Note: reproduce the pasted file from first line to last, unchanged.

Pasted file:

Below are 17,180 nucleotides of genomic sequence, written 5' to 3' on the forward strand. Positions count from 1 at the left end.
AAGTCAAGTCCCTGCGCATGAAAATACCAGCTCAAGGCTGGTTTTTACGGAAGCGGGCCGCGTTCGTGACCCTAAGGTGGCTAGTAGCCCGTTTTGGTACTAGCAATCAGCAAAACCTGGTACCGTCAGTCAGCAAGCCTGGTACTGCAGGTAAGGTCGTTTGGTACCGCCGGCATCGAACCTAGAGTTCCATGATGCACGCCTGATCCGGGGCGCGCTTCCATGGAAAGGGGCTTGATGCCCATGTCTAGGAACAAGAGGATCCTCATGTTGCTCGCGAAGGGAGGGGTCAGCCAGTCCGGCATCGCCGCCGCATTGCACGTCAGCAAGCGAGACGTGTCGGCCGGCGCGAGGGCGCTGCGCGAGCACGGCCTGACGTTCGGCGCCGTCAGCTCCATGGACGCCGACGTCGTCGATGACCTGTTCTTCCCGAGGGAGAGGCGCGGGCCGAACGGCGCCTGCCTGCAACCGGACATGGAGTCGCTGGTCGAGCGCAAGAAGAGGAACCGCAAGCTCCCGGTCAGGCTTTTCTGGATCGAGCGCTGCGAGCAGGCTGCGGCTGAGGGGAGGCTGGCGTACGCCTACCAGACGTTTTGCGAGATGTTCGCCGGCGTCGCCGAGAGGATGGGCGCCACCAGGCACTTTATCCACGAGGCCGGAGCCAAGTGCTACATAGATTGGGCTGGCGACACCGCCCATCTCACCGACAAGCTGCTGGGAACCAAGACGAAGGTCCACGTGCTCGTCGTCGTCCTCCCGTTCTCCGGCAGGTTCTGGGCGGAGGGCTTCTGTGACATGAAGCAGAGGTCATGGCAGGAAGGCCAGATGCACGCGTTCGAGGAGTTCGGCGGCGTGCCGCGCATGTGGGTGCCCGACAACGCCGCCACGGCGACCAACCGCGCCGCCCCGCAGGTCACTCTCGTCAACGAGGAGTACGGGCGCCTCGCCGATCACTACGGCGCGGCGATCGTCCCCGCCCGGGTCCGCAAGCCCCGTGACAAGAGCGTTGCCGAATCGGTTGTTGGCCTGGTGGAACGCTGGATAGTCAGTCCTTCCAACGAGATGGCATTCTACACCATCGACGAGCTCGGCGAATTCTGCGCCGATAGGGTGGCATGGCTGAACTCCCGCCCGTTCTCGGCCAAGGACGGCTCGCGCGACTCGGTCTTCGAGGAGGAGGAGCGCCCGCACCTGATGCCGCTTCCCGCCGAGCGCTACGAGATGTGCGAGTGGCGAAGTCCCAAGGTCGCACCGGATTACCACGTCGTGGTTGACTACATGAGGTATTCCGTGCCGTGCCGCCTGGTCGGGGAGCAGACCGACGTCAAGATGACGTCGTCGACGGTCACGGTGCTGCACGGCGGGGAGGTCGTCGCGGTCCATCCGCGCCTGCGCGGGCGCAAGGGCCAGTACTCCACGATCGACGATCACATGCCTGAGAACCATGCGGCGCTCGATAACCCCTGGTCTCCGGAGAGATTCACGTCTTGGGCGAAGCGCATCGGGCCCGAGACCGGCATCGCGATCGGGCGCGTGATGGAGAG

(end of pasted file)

Below are 17,180 nucleotides of genomic sequence, written 5' to 3' on the forward strand. Positions count from 1 at the left end.
AAGTCAAGTCCCTGCGCATGAAAATACCAGCTCAAGGCTGGTTTTTACGGAAGCGGGCCGCGTTCGTGACCCTAAGGTGGCTAGTAGCCCGTTTTGGTACTAGCAATCAGCAAAACCTGGTACCGTCAGTCAGCAAGCCTGGTACTGCAGGTAAGGTCGTTTGGTACCGCCGGCATCGAACCTAGAGTTCCATGATGCACGCCTGATCCGGGGCGCGCTTCCATGGAAAGGGGCTTGATGCCCATGTCTAGGAACAAGAGGATCCTCATGTTGCTCGCGAAGGGAGGGGTCAGCCAGTCCGGCATCGCCGCCGCATTGCACGTCAGCAAGCGAGACGTGTCGGCCGGCGCGAGGGCGCTGCGCGAGCACGGCCTGACGTTCGGCGCCGTCAGCTCCATGGACGCCGACGTCGTCGATGACCTGTTCTTCCCGAGGGAGAGGCGCGGGCCGAACGGCGCCTGCCTGCAACCGGACATGGAGTCGCTGGTCGAGCGCAAGAAGAGGAACCGCAAGCTCCCGGTCAGGCTTTTCTGGATCGAGCGCTGCGAGCAGGCTGCGGCTGAGGGGAGGCTGGCGTACGCCTACCAGACGTTTTGCGAGATGTTCGCCGGCGTCGCCGAGAGGATGGGCGCCACCAGGCACTTTATCCACGAGGCCGGAGCCAAGTGCTACATAGATTGGGCTGGCGACACCGCCCATCTCACCGACAAGCTGCTGGGAACCAAGACGAAGGTCCACGTGCTCGTCGTCGTCCTCCCGTTCTCCGGCAGGTTCTGGGCGGAGGGCTTCTGTGACATGAAGCAGAGGTCATGGCAGGAAGGCCAGATGCACGCGTTCGAGGAGTTCGGCGGCGTGCCGCGCATGTGGGTGCCCGACAACGCCGCCACGGCGACCAACCGCGCCGCCCCGCAGGTCACTCTCGTCAACGAGGAGTACGGGCGCCTCGCCGATCACTACGGCGCGGCGATCGTCCCCGCCCGGGTCCGCAAGCCCCGTGACAAGAGCGTTGCCGAATCGGTTGTTGGCCTGGTGGAACGCTGGATAGTCAGTCCTTCCAACGAGATGGCATTCTACACCATCGACGAGCTCGGCGAATTCTGCGCCGATAGGGTGGCATGGCTGAACTCCCGCCCGTTCTCGGCCAAGGACGGCTCGCGCGACTCGGTCTTCGAGGAGGAGGAGCGCCCGCACCTGATGCCGCTTCCCGCCGAGCGCTACGAGATGTGCGAGTGGCGAAGTCCCAAGGTCGCACCGGATTACCACGTCGTGGTTGACTACATGAGGTATTCCGTGCCGTGCCGCCTGGTCGGGGAGCAGACCGACGTCAAGATGACGTCGTCGACGGTCACGGTGCTGCACGGCGGGGAGGTCGTCGCGGTCCATCCGCGCCTGCGCGGGCGCAAGGGCCAGTACTCCACGATCGACGATCACATGCCTGAGAACCATGCGGCGCTCGATAACCCCTGGTCTCCGGAGAGATTCACGTCTTGGGCGAAGCGCATCGGGCCCGAGACCGGCATCGCGATCGGGCGCGTGATGGAGAG